// Functions inside expressions function func() { return “I am the result of foo” } console.log(`bar ${func} baz.`); // => I am the result of foo bar baz. //Method calls let hacker = {name: ‘Elliot Anderson’} console.log(`You forgot to quit Vim, ${hacker.name.toUpperCase()}`); // => You forgot to quit Vim, ELLIOT ALDERSON

Multiline Strings

Multiline strings in JavaScript required hacks like the backslash hack and string concatenation like:

let greeting = “Hello “ +
“World”;

Template strings make this a whole lot easier. Add new lines where you need them and the whitespace inside the backticks inside the Template Literal will be included inside the string like so:

console.log(`I'm a string on one line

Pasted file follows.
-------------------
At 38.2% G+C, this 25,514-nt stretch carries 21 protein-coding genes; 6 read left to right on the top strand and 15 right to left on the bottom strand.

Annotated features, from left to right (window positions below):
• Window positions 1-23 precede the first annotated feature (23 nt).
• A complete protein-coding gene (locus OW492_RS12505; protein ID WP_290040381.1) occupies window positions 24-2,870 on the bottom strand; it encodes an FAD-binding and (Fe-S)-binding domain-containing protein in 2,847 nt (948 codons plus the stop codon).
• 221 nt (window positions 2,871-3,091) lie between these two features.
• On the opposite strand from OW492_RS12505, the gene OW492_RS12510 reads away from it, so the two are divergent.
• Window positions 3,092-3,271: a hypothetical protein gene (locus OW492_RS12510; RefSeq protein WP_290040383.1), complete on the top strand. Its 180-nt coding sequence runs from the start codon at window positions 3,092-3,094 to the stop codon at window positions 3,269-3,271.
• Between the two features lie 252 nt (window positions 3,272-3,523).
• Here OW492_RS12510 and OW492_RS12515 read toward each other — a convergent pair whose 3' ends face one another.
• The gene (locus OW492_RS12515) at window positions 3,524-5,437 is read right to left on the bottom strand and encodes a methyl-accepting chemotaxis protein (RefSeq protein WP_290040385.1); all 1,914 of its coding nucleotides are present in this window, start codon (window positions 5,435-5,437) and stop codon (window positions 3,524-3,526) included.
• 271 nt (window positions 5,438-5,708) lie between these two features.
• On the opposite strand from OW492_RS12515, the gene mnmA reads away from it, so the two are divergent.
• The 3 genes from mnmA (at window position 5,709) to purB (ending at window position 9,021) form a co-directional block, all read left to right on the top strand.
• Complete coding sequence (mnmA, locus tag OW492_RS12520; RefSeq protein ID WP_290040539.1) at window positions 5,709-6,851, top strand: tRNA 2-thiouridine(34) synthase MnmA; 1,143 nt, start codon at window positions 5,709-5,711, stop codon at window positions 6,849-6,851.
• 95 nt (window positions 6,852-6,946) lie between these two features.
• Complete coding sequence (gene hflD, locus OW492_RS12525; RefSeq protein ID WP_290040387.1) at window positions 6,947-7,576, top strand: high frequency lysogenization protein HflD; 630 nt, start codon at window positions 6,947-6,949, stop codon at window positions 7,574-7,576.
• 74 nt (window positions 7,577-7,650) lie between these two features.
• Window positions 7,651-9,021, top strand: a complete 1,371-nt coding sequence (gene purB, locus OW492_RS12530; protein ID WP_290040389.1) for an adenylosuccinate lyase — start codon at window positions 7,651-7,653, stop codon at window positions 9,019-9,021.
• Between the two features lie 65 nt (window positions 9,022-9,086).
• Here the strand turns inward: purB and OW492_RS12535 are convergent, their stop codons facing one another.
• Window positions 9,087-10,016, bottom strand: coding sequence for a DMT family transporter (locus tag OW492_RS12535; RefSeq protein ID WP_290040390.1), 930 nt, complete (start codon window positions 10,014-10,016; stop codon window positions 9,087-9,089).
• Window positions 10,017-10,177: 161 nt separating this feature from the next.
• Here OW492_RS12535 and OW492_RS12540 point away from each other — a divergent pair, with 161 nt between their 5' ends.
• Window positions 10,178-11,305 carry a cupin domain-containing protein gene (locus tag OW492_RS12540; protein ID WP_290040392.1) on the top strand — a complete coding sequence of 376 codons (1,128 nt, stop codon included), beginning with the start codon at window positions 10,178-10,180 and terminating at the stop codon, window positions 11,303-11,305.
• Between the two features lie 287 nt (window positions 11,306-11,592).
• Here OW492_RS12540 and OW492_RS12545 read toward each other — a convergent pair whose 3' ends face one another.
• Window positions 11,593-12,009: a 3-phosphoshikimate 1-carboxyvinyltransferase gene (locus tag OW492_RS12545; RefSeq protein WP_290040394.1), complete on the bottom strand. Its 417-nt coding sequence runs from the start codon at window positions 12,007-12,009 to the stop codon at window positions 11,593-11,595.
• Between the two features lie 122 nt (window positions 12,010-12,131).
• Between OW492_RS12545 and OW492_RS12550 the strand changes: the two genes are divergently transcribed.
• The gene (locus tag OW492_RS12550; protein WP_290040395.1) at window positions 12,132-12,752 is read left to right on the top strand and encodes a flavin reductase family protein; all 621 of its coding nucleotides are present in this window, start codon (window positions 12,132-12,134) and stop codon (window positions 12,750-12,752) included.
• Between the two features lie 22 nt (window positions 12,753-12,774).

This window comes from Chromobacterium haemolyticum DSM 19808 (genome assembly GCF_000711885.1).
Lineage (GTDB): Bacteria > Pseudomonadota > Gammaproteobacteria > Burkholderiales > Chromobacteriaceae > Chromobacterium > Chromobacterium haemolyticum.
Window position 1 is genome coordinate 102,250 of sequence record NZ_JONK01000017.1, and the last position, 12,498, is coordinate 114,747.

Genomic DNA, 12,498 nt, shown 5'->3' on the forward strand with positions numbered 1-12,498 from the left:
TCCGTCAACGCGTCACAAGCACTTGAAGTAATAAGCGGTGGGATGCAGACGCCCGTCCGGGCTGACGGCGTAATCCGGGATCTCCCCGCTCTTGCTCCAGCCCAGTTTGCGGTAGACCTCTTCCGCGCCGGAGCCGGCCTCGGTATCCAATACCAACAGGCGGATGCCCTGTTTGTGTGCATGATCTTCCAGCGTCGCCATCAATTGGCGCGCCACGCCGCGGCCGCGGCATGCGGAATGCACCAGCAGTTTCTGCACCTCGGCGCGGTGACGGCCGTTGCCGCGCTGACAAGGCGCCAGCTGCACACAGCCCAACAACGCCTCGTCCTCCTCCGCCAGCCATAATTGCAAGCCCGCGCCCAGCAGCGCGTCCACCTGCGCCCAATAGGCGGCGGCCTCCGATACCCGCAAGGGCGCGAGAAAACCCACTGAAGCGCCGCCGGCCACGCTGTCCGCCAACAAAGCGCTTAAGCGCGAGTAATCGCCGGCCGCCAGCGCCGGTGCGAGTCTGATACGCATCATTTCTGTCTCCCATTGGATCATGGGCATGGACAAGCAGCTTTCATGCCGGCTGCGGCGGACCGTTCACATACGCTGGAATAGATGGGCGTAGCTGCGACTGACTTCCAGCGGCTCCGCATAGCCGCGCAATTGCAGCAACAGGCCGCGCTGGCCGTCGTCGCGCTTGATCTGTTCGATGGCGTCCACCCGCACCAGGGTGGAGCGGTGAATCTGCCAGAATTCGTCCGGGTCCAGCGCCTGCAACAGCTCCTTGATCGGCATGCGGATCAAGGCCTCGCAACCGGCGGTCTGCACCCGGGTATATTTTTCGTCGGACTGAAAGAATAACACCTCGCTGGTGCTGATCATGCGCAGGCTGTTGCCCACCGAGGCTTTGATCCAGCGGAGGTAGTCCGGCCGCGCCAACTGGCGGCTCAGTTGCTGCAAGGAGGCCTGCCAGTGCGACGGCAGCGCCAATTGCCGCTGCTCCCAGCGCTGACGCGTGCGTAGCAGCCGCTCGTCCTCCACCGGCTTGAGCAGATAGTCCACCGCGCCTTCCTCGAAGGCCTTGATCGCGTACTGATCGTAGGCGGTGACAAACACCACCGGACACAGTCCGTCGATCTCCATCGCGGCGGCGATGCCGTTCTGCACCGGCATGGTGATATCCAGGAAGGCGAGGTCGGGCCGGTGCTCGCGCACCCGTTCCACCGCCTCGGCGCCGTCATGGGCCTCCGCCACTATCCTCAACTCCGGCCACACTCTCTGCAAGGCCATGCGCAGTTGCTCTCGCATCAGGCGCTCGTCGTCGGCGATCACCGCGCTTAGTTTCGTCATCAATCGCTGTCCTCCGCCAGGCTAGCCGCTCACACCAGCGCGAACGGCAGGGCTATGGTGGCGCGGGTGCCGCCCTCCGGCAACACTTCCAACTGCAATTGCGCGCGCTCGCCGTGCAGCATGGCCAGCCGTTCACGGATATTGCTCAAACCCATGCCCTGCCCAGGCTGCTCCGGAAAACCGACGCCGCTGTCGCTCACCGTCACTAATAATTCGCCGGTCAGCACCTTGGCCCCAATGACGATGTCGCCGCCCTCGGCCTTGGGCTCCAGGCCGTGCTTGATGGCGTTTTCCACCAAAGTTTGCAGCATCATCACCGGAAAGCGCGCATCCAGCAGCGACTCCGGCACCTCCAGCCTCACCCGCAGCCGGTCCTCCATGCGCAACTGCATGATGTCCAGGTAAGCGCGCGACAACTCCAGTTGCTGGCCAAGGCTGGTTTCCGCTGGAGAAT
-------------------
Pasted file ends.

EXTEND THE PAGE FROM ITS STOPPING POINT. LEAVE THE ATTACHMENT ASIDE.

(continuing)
I’m a string on another line`);

Tagged Templates

Tagged Templates can be used for powerful string transformations. You create a Tagged Template by placing a function name before the template string. Here’s an example of auto escaping an HTML function such that:

html`<p title="${title}">Hello ${name}!</p>`

returns a string with the appropriate variables substituted but with all the unsafe characters replaced.

Nicholas Zakas goes over this in detail in his book Understanding ES6.

Summary

Template Literals or Template Strings are a powerful addition to the JavaScript language that brings it much needed string interpolation and transformation.

Use Cases for the Spread Operator

One of the coolest features of ES6 is the Spread Operator. The syntax looks a bit like:

let a = [4, 5, 6];
let b = [7, …a, 8];

console.log(b);

This will give us:

View post on imgur.com

The spread operator replaces the concat function in ES5:

“use strict“;